2012-2013 2013-2014 2014-2015 2015-2016 2016-2017
Browse
by subject...
    Schedule
view...
 

1 - 10 of 22 results for: ENGLISH ; Currently searching summer courses. You can expand your search to include all quarters

ENGLISH 9CV: Creative Expression in Writing

Online workshop whose primary focus is to give students a skill set to tap into their own creativity. Opportunities for students to explore their creative strengths, develop a vocabulary with which to discuss their own creativity, and experiment with the craft and adventure of their own writing. Students will come out of the course strengthened in their ability to identify and pursue their own creative interests. For undergrads only.
Terms: Sum | Units: 3 | UG Reqs: WAY-CE | Grading: Letter or Credit/No Credit

ENGLISH 11AX: Creative Writing: Short Fiction and Storytelling in the Arts

When we look closely at a photograph or painting, a story emerges, but how do we begin to interpret the meaning of that story without narration or passing time? When we listen to music or watch a ballet, we have a sense of emotion and drama, but why? And how has the artist created such things for us?

These questions have great resonance for the fiction writer, who must generate from the most basic tool all the necessities of the short story: drama, character, setting, emotion, and lyricism. In order to write more affecting and beautiful stories, this course will ask us to explore beyond the literary, into the world of the visual and performing arts. We will pair short stories with paintings, films, songs, and performances. As we learn the many ways stories are told and experienced, we will bring these insights into our own work through prompted exercises, improv, games, collaboration, workshop, and revision. In addition to exercises, vignettes, and sketches, each student will complete a short story and have that story critiqued by both her peers and the instructor. Our primary aim in this class will be to make writing a daily practice that considers the work and value of art generally and in that way to take risks, succeed, reflect, revise, fail, and recover from failure.
Terms: Sum | Units: 2 | UG Reqs: WAY-CE | Grading: Satisfactory/No Credit
Instructors: Pufahl, S. (PI)

ENGLISH 14SC: Three Versions of Hamlet

Shakespeare's Hamlet exists in three early editions published in 1603, 1604-05, and 1623. Nearly all modern editions conflate the three into a single text that includes famous or important speeches into a fourth version that would have been unrecognizable to Shakespeare's audience. For instance, the to be or not to be speech is utterly different across the three versions. This course asks what we learn about Shakespeare's play and the culture in which it was written and performed by treating the three versions as distinct texts with their own histories, purposes, and perhaps even world-views. The procedure of the course will be to read the three versions closely and, more often as we move through them, to note their variants and speculate about how these differences might inform a wide-ranging interpretation of Shakespeare's world. A few ancillary readings in textual studies, theater history, and Renaissance culture will cast light on the central questions.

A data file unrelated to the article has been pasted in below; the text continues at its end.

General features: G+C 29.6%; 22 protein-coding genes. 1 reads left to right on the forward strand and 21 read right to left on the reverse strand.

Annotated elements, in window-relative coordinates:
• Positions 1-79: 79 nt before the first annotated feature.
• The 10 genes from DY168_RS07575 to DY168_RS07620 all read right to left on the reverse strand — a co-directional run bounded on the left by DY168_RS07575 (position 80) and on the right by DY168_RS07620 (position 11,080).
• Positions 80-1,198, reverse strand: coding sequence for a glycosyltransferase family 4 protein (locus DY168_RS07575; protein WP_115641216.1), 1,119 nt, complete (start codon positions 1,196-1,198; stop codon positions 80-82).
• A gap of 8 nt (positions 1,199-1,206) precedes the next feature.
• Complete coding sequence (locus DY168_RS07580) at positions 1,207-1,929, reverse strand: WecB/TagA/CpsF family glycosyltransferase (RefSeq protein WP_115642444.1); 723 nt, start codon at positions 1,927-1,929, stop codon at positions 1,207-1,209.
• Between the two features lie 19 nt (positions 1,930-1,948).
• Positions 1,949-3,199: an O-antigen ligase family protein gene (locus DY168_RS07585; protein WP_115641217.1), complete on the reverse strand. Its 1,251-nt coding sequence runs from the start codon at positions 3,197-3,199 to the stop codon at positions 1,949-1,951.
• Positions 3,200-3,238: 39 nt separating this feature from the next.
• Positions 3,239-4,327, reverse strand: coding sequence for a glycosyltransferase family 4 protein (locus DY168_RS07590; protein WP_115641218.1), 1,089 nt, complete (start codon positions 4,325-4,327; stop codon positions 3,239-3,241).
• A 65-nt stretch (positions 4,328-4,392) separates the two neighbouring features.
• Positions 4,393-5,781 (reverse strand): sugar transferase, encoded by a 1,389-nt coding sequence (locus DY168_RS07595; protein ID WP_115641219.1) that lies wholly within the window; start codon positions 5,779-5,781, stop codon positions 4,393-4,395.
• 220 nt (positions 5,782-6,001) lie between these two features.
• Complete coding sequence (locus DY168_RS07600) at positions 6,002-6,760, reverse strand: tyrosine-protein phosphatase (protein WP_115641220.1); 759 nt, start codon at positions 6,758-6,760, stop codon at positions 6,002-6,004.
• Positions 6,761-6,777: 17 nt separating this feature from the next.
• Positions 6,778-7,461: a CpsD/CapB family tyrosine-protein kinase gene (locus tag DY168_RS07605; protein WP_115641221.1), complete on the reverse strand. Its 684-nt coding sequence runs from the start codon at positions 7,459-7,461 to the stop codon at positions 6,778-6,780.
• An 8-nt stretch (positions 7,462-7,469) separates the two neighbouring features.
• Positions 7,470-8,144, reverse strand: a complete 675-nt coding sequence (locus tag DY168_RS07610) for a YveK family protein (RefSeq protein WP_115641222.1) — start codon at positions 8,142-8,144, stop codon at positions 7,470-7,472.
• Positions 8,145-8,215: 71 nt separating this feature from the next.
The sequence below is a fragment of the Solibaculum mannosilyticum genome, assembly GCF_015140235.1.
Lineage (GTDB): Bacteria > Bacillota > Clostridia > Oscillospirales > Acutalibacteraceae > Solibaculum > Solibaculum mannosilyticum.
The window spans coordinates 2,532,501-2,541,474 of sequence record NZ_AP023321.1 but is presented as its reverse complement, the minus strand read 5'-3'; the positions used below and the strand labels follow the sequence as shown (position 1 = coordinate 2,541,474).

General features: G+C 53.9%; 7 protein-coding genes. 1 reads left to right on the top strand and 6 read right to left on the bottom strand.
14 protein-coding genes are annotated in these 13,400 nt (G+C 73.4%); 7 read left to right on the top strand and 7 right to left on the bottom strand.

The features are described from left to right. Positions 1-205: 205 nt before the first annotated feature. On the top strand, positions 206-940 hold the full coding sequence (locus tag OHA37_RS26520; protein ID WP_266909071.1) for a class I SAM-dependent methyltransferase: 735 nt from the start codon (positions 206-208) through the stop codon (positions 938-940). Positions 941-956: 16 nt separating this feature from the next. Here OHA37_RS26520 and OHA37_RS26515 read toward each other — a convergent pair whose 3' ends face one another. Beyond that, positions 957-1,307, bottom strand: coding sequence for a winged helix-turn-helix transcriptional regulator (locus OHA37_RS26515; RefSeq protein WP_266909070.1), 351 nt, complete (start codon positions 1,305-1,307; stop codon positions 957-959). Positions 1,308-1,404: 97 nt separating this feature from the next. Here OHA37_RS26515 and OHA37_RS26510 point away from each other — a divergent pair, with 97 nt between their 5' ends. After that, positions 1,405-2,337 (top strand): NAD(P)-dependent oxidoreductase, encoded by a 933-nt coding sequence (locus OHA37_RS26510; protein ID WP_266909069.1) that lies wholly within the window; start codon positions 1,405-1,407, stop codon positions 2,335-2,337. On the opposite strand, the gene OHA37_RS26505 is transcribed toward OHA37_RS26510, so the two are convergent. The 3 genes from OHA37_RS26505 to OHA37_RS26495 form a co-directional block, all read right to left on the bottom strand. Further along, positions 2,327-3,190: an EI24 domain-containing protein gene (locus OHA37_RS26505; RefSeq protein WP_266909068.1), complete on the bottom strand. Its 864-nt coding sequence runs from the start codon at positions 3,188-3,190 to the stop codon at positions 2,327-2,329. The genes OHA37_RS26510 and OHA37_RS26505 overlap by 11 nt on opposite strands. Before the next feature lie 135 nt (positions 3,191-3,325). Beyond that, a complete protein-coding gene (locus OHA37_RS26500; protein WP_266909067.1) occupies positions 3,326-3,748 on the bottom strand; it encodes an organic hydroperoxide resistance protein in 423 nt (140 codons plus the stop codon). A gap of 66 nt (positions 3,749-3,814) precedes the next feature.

Terms: Sum | Units: 2 | Grading: Letter (ABCD/NP)
Instructors: Greene, R. (PI)

ENGLISH 15SC: A New Millennial Mix: The Art & Politics of the "Mixed Race Experience"

Recently, The New York Times and the National Geographic have hailed the "new face of America" as young, global, and hybrid. The NY Times gave this demographic a name: Generation E.A. (Ethnically Ambiguous). Our course examines the political and aesthetic implications of Generation E.A., and the hot new vogue for all things mixed. Galvanized by the 2000 census with its "mark one or more" (MOOM) racial option, dozens of organizations, websites, affinity and advocacy groups, modeling and casting agencies, television pilots, magazines, and journals--all focused on multi-racial/multi-cultural experiences--have emerged in the last few years. We will analyze representations of mixed race and multiculturalism in law, literature, history, art, performance, film, comedy, and popular culture. These cultural and legal events are changing the way we talk and think about race. Importantly, our seminar also broadens this discussion beyond race, exploring how crossings of the color-line so often inte more »
Recently, The New York Times and the National Geographic have hailed the "new face of America" as young, global, and hybrid. The NY Times gave this demographic a name: Generation E.A. (Ethnically Ambiguous). Our course examines the political and aesthetic implications of Generation E.A., and the hot new vogue for all things mixed. Galvanized by the 2000 census with its "mark one or more" (MOOM) racial option, dozens of organizations, websites, affinity and advocacy groups, modeling and casting agencies, television pilots, magazines, and journals--all focused on multi-racial/multi-cultural experiences--have emerged in the last few years. We will analyze representations of mixed race and multiculturalism in law, literature, history, art, performance, film, comedy, and popular culture. These cultural and legal events are changing the way we talk and think about race. Importantly, our seminar also broadens this discussion beyond race, exploring how crossings of the color-line so often intersect with other aspects of experience related to gender, religion, culture, or class. Field trips, films, communal lunches, and interactive assignments help us explore the current controversies over mixed-race identification and, more generally, the expressive and political possibilities for representing complex identities. Requirements include three two- to three-page analytical writing assignments, a presentation that can include an optional artistic or media component, and a final group-designed project. If you are a citizen of the 21st century, this class is for and about you.
Terms: Sum | Units: 2 | Grading: Letter (ABCD/NP)
Instructors: Elam, M. (PI)